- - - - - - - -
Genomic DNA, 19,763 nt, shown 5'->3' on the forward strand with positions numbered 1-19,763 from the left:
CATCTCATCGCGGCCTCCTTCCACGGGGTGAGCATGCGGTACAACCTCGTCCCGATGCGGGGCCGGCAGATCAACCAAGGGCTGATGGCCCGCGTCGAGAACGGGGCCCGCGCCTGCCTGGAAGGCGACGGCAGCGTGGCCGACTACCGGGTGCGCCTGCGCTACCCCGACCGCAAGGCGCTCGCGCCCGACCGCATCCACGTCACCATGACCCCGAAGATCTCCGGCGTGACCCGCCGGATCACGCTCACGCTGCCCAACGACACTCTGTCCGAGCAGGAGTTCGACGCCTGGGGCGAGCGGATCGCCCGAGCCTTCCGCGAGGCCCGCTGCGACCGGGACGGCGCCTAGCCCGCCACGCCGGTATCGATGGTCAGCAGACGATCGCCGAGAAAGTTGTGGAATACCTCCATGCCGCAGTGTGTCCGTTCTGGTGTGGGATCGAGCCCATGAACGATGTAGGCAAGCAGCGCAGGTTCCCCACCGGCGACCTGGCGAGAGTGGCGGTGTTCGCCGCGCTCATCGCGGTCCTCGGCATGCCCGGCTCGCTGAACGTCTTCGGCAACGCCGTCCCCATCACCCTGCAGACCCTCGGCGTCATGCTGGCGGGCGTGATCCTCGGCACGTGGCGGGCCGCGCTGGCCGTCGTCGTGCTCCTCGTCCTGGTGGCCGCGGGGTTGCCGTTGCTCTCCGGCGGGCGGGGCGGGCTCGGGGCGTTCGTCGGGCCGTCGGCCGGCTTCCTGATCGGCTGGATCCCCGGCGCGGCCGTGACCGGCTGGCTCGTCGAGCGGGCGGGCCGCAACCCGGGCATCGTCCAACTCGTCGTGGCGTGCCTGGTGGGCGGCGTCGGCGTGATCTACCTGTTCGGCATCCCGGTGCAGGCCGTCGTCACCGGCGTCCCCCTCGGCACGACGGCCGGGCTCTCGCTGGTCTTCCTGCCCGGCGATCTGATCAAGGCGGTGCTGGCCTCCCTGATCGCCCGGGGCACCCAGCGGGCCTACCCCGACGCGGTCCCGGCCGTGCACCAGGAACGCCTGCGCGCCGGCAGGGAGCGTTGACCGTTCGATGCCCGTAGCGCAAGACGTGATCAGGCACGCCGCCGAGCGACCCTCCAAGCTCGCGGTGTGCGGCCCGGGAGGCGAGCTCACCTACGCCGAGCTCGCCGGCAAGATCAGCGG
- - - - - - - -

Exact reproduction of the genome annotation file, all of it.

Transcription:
Genomic DNA, 19,763 nt, shown 5'->3' on the forward strand with positions numbered 1-19,763 from the left:
CATCTCATCGCGGCCTCCTTCCACGGGGTGAGCATGCGGTACAACCTCGTCCCGATGCGGGGCCGGCAGATCAACCAAGGGCTGATGGCCCGCGTCGAGAACGGGGCCCGCGCCTGCCTGGAAGGCGACGGCAGCGTGGCCGACTACCGGGTGCGCCTGCGCTACCCCGACCGCAAGGCGCTCGCGCCCGACCGCATCCACGTCACCATGACCCCGAAGATCTCCGGCGTGACCCGCCGGATCACGCTCACGCTGCCCAACGACACTCTGTCCGAGCAGGAGTTCGACGCCTGGGGCGAGCGGATCGCCCGAGCCTTCCGCGAGGCCCGCTGCGACCGGGACGGCGCCTAGCCCGCCACGCCGGTATCGATGGTCAGCAGACGATCGCCGAGAAAGTTGTGGAATACCTCCATGCCGCAGTGTGTCCGTTCTGGTGTGGGATCGAGCCCATGAACGATGTAGGCAAGCAGCGCAGGTTCCCCACCGGCGACCTGGCGAGAGTGGCGGTGTTCGCCGCGCTCATCGCGGTCCTCGGCATGCCCGGCTCGCTGAACGTCTTCGGCAACGCCGTCCCCATCACCCTGCAGACCCTCGGCGTCATGCTGGCGGGCGTGATCCTCGGCACGTGGCGGGCCGCGCTGGCCGTCGTCGTGCTCCTCGTCCTGGTGGCCGCGGGGTTGCCGTTGCTCTCCGGCGGGCGGGGCGGGCTCGGGGCGTTCGTCGGGCCGTCGGCCGGCTTCCTGATCGGCTGGATCCCCGGCGCGGCCGTGACCGGCTGGCTCGTCGAGCGGGCGGGCCGCAACCCGGGCATCGTCCAACTCGTCGTGGCGTGCCTGGTGGGCGGCGTCGGCGTGATCTACCTGTTCGGCATCCCGGTGCAGGCCGTCGTCACCGGCGTCCCCCTCGGCACGACGGCCGGGCTCTCGCTGGTCTTCCTGCCCGGCGATCTGATCAAGGCGGTGCTGGCCTCCCTGATCGCCCGGGGCACCCAGCGGGCCTACCCCGACGCGGTCCCGGCCGTGCACCAGGAACGCCTGCGCGCCGGCAGGGAGCGTTGACCGTTCGATGCCCGTAGCGCAAGACGTGATCAGGCACGCCGCCGAGCGACCCTCCAAGCTCGCGGTGTGCGGCCCGGGAGGCGAGCTCACCTACGCCGAGCTCGCCGGCAAGATCAGCGG